Estimating land value uplift around light rail transit stations in Greater Kuala Lumpur: An empirical study based on geographically weighted regression (GWR)

Document Type

Journal Article

Publication Date


Subject Area

place - asia, place - urban, mode - tram/light rail, land use - impacts, economics - value capture


Geographically weighted regression (GWR), Hedonic pricing model, Land value uplift, Light rail transit, Land value capture, Greater Kuala Lumpur


Introducing a rail transit system into an urban region is expected to increase land values, and subsequently, residential property values. Despite this general belief, little is known about the spatial distributional effects of land value uplift. Thus, the goal of this paper is to provide new insights on how proximity to light rail transit stations may affect residential property values in Greater Kuala Lumpur, Malaysia using geographically weighted regression (GWR). The results provide information on spatial variations in the effects of a light rail transit system on residential property values. This study utilises GWR to account for spatial heterogeneity and spatial dependence. The results suggest that residential property values benefit from the provision of a light rail transit system but with considerable spatial variation over a geographical area. Evidently, proximity to the nearest light rail transit station gives positive premiums of up to 8% for a majority of properties located in lower-middle and upper-middle income neighbourhoods such as Wangsa Maju, Setapak, Keramat, Setiawangsa, Ampang and Sentul. In contrast, the impact of proximity to the nearest light rail transit station for properties located in high-income neighbourhoods such as Petaling Jaya was found to be non-significant. These findings can assist policy makers to better understand how properties around light rail transit stations accrue benefits. However, since the benefit of a light rail transit system on nearby properties varies over a geographical area (and where a positive premium can swing from positive to negative depending on the area), it may be difficult for policy makers to impose a single-value tax if there is a land value capture policy to be considered for implementation.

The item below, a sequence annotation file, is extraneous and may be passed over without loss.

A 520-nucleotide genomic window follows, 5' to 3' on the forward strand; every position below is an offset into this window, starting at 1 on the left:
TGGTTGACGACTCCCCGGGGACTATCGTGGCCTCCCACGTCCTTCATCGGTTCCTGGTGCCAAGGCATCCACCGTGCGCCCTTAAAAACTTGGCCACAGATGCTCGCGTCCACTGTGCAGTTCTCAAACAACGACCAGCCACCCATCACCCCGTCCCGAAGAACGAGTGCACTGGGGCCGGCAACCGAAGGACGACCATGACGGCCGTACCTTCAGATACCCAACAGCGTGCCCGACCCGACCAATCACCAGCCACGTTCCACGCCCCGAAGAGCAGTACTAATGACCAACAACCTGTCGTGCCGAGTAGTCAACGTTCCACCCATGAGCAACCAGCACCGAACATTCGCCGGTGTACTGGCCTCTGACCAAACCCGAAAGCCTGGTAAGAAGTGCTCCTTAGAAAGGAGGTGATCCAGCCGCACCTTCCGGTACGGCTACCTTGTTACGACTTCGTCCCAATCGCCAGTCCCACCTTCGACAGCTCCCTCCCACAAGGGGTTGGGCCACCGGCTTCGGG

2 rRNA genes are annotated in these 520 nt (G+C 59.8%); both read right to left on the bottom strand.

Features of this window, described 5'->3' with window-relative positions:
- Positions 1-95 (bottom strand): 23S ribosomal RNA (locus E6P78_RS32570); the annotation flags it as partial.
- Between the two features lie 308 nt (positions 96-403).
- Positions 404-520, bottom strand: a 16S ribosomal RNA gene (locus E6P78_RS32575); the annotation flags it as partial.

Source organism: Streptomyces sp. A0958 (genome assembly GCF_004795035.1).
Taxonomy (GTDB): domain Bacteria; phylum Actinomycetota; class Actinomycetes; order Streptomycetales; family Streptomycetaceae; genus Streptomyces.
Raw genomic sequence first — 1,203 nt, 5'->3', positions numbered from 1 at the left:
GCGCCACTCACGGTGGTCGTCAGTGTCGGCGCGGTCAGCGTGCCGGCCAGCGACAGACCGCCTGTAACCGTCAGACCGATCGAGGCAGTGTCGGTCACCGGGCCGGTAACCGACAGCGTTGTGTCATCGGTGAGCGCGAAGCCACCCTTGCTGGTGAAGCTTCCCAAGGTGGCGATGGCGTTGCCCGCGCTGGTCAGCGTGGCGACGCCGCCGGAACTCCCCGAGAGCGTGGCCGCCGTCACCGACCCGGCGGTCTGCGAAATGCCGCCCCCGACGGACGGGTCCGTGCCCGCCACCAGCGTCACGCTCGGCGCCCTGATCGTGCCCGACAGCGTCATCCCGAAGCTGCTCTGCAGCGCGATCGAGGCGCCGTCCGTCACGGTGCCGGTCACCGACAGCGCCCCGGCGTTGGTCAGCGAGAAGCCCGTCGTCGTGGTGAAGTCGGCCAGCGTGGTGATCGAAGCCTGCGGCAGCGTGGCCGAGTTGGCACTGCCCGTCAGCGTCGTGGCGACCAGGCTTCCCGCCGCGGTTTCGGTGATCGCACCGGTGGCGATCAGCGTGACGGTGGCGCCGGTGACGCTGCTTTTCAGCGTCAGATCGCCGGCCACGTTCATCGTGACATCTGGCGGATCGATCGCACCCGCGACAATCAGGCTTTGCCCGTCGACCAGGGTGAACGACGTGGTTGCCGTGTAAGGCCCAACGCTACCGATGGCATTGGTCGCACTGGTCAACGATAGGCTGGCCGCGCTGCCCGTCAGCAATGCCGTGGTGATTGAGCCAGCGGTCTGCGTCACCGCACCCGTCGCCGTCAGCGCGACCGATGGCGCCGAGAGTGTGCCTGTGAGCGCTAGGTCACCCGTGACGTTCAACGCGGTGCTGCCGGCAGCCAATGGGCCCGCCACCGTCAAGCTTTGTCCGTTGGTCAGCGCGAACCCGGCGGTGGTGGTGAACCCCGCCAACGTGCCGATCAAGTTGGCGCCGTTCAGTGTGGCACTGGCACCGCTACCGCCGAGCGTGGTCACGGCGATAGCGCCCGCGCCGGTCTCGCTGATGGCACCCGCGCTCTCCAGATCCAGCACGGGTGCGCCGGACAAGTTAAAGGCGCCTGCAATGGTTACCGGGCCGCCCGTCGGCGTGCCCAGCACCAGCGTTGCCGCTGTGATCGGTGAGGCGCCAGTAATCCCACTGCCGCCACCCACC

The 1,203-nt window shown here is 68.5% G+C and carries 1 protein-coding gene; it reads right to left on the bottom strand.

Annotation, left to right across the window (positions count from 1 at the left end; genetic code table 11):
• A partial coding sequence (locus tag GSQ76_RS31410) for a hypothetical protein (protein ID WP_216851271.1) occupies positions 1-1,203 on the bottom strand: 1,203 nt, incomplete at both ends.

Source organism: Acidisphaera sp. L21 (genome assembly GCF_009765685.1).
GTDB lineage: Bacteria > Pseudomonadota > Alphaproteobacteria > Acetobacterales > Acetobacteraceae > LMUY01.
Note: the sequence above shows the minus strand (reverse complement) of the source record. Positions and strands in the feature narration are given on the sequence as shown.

Permission to publish the abstract has been given by Elsevier, copyright remains with them.


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